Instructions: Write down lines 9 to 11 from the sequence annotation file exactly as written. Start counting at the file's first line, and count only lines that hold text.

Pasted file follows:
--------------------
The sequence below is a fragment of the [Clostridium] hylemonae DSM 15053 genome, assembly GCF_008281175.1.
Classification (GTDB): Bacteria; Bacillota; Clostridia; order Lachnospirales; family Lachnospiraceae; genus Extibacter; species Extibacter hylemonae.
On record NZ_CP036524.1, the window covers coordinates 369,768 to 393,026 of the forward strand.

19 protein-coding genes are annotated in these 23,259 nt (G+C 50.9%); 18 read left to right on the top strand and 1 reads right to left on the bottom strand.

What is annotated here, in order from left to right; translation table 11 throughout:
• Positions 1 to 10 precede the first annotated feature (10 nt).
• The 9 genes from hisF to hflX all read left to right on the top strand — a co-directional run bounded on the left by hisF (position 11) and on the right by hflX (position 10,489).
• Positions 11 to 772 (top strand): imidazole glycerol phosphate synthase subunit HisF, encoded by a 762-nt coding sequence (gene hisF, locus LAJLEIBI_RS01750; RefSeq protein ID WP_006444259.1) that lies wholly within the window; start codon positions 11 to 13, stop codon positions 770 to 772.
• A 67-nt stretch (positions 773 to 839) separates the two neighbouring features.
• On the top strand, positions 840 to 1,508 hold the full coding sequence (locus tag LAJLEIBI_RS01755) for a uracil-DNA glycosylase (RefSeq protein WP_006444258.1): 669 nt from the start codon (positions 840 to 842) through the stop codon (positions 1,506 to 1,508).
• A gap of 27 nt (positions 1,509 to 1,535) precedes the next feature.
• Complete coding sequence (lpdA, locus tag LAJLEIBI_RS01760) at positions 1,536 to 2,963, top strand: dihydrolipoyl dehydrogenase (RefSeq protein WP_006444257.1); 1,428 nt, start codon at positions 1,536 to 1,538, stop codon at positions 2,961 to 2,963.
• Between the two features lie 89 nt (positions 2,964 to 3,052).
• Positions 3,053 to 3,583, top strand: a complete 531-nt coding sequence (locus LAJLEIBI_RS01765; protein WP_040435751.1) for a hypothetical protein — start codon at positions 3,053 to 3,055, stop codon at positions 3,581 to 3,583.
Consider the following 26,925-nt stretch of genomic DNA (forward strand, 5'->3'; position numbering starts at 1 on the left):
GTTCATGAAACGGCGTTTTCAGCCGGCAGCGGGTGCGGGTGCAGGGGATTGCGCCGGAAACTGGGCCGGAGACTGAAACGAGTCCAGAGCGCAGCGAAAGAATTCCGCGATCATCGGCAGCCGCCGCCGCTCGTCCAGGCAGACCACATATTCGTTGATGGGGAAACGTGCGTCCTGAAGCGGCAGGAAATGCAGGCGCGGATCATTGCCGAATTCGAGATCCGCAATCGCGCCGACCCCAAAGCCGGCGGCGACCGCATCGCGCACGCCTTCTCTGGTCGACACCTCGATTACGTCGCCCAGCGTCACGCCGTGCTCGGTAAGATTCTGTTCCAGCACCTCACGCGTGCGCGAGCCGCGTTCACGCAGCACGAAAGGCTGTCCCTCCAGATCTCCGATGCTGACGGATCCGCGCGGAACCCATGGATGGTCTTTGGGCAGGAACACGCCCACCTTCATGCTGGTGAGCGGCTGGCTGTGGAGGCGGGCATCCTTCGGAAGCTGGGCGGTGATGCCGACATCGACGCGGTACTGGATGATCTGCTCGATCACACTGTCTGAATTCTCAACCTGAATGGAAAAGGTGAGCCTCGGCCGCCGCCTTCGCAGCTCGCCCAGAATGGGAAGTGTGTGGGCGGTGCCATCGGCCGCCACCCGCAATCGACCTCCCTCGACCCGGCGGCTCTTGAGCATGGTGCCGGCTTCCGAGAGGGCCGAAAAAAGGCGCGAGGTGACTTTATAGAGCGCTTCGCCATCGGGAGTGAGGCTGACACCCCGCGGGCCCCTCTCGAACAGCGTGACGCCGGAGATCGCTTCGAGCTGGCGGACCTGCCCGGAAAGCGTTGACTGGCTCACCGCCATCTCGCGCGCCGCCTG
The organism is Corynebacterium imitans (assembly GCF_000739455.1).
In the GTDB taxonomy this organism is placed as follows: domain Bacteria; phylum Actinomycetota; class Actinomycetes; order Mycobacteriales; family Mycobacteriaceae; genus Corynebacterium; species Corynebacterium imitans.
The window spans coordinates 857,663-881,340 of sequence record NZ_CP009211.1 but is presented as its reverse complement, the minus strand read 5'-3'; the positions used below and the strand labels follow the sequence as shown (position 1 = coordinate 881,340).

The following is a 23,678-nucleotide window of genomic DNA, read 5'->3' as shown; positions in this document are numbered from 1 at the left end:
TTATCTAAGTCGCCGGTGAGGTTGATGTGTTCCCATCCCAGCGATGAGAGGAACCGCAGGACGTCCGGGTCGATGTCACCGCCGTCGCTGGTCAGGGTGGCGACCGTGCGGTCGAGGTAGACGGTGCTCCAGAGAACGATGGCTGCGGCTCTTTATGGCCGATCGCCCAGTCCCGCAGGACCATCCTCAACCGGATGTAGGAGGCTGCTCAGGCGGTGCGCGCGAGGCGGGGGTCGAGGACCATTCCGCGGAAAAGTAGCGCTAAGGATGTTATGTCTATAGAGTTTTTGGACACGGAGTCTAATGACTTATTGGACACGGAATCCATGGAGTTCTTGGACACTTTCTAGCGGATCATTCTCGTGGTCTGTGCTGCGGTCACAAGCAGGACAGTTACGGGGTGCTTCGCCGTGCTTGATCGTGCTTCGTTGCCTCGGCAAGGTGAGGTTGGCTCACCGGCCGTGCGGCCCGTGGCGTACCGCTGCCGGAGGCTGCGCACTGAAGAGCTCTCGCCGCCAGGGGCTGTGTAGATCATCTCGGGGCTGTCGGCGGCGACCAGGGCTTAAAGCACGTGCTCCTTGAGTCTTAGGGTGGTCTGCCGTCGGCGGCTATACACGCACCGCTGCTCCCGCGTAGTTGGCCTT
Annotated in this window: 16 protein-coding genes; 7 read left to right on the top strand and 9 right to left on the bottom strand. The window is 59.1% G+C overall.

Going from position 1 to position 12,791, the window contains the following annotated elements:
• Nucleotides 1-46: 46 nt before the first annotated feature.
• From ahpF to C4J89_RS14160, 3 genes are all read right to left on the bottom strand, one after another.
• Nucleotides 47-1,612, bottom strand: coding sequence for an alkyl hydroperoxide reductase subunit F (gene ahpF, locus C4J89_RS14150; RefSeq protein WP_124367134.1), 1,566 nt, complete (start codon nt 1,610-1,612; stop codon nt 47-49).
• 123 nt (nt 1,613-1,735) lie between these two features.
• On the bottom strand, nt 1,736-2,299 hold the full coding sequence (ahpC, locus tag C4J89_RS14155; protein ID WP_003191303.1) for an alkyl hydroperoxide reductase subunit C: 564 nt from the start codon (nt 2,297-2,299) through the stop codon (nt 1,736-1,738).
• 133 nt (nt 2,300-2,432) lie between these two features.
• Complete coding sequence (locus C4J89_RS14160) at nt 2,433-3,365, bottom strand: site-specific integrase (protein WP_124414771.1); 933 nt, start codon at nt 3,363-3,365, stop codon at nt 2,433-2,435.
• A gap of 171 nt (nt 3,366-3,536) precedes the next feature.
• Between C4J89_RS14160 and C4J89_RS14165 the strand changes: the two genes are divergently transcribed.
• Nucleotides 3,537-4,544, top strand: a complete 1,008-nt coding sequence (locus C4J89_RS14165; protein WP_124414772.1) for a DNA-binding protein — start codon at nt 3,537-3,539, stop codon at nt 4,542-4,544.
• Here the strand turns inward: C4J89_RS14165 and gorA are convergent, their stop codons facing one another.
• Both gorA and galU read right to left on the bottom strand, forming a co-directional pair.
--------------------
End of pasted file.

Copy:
• A 67-nt stretch (positions 773 to 839) separates the two neighbouring features.
• On the top strand, positions 840 to 1,508 hold the full coding sequence (locus tag LAJLEIBI_RS01755) for a uracil-DNA glycosylase (RefSeq protein WP_006444258.1): 669 nt from the start codon (positions 840 to 842) through the stop codon (positions 1,506 to 1,508).
• A gap of 27 nt (positions 1,509 to 1,535) precedes the next feature.